Friday, February 29, 2008

Why Are Blogs Undervalued?

Yo, Adam Smith, Esq! Kevin at LexBlog! You other legal marketing and management pros! (Click through those links, guys -- it'll get their attention.)

We have a question for you.

Why do big law firms undervalue blogs?

There's a weird network of lawyers at big firms who have never met each other, but feel a certain kinship because they blog under similar circumstances. And we've been contacted recently by others at large firms whose institutions either do not help, or affirmatively obstruct, their blogging efforts. We haven't encountered many problems at our firms (although the smart money says that the firms' ignorance is our bliss).

One thing, however, has crossed our mind: The two of us, toiling alone, with no financial help from our firms, have (to our complete surprise) almost accidentally created the most widely read product liability blog on the internet, now receiving more than 25,000 pageviews per month. In that situation, wouldn't you expect at least a few of your colleagues to wander down the hall and ask two questions: (1) How did you do it? and (2) How can we replicate it?

Our firms surely benefit indirectly from the attention that this site receives. Wouldn't our firms also benefit if they were affiliated with (or even sponsored) the most widely read securities law blog on the internet? Intellectual property blog? Tax law blog?


Why aren't our colleagues beating a path to our door to try to replicate our little experiment?

We propose four possible answers:

First, we're breathing our own fumes. "Most widely read product liability blog on the internet" is like "world's tallest midget." 25,000 pageviews is a drop in the bucket, and there's essentially no institutional benefit to blogging. If the two of us -- Beck and Herrmann, the blogging morons -- want to waste our Saturday mornings feeding this beast, we should go ahead and entertain ourselves. But no one should think this has any institutional value.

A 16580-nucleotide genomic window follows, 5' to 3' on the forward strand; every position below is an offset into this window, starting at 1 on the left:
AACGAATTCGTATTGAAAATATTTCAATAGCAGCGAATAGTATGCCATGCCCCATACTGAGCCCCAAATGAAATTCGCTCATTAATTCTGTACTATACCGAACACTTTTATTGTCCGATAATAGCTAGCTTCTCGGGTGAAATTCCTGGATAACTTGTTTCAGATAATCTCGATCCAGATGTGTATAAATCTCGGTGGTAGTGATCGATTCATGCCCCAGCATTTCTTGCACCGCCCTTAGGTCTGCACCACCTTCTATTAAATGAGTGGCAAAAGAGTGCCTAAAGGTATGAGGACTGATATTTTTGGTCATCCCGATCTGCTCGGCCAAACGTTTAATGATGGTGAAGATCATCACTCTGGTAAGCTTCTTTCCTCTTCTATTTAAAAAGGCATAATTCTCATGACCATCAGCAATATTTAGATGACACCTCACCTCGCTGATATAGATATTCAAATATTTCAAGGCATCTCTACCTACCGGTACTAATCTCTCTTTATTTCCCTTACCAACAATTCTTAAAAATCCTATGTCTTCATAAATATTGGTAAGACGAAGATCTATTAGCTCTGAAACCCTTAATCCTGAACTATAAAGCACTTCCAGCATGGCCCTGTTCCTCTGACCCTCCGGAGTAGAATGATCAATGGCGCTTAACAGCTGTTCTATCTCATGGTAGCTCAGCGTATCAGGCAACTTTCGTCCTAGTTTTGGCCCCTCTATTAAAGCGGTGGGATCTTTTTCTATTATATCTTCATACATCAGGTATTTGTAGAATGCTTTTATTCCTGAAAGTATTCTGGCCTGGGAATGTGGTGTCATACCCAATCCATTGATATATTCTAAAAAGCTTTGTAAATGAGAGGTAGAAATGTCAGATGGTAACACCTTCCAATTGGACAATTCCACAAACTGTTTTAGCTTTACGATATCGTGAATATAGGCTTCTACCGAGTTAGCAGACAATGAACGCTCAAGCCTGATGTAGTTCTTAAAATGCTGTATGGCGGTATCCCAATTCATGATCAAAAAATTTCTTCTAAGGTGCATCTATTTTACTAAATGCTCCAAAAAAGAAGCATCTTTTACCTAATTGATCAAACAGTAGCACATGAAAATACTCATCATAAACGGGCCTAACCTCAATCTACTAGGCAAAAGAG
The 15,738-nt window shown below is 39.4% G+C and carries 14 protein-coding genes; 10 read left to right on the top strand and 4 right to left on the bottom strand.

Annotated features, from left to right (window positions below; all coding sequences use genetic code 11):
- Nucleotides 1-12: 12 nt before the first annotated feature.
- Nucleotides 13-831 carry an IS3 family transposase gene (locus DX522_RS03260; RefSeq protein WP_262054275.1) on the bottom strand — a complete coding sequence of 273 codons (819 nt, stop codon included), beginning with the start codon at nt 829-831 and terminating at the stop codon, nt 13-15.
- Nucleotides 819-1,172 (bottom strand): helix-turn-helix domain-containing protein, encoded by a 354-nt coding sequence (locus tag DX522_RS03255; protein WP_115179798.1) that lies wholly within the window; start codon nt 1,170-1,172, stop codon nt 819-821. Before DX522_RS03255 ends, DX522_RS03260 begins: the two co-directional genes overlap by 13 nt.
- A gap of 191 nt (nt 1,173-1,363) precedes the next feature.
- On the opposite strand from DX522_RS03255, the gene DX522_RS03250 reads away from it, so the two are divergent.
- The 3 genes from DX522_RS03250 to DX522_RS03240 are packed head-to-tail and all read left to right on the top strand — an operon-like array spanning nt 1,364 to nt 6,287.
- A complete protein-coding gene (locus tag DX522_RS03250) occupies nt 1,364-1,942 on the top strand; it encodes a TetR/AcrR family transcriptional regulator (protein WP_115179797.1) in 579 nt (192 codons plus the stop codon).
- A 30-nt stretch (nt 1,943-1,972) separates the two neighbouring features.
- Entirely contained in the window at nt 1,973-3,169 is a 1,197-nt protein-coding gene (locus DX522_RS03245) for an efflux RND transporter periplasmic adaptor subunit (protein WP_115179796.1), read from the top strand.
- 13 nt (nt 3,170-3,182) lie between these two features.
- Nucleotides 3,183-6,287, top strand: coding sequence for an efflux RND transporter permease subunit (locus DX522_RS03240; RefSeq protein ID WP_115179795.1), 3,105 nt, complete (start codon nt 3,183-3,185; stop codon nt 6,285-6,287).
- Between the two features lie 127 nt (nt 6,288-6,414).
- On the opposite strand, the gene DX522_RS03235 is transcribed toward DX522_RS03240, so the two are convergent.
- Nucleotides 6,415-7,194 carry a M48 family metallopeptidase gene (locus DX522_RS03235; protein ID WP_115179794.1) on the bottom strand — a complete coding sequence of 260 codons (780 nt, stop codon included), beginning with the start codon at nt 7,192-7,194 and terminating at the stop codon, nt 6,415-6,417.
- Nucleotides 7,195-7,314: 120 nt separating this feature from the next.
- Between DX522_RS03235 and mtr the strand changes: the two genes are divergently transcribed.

Second, influential lawyers are too old. They're basically folks over 50 who start their days sipping a cup of coffee and reading the Journal. Only people under 40 start their days sipping a cup of coffee and checking Above the Law, the Law Blog, Overlawyered, and other blogs. People who have never visited a blog can't believe that anyone else does, either. The power of the blogosphere is simply beyond their comprehension.

Third, blogs attract the wrong demographic. The target market for big firms such as ours is the general counsel and C-level management of Fortune 500 companies. With all due respect to our visitors -- and we love you guys; really! -- you folks are younger and less important. Although a blog can be widely read, it's widely read by the wrong eyeballs and so not worth the effort.

Or, fourth, blogging is too much work for too little financial reward. It takes many hours of effort each week for the two of us to provide regular, fresh content to this site, and the amount of business generated doesn't justify the effort. If the two of us get some personal satisfaction from blogging, no one will interfere, but firms do cost-benefit analyses of marketing initiatives, and this one flunks the test. (If that's the answer, it's cool with us. We surely aren't doing this for the financial rewards.) (Come to think of it, why the heck are we doing this?) (Wait! An awful lot of drug and device companies visit this space regularly. If those folks would like to help us provide a financial justification for the existence of the Drug and Device Law Blog, our phone numbers are easy to find.)

We're curious to hear the reactions of others to our question. So we'll see if Adam Smith, Esq., or the others choose to answer our call, and we'll be interested in reading your comments to this post.

(When we write heresies such as these on-line, we have to be careful about including our firms' names in the post. If we type in our firms' names, many of our colleagues will receive "Google Alerts" telling them the firms have been mentioned on-line. On the other hand, Google doesn't pick up misspelled names. So, if anyone from Dxchert or Jxnes Day comes to this site, Beck and Herrmann each deny that they wrote this post. It's the other guy's fault. Or a hacker. Or something.)

14 comments:

Kevin OKeefe said...

Is your assumption right? I don't think so.

Blogs are not being being undervalued by law firms as compared to other technologies.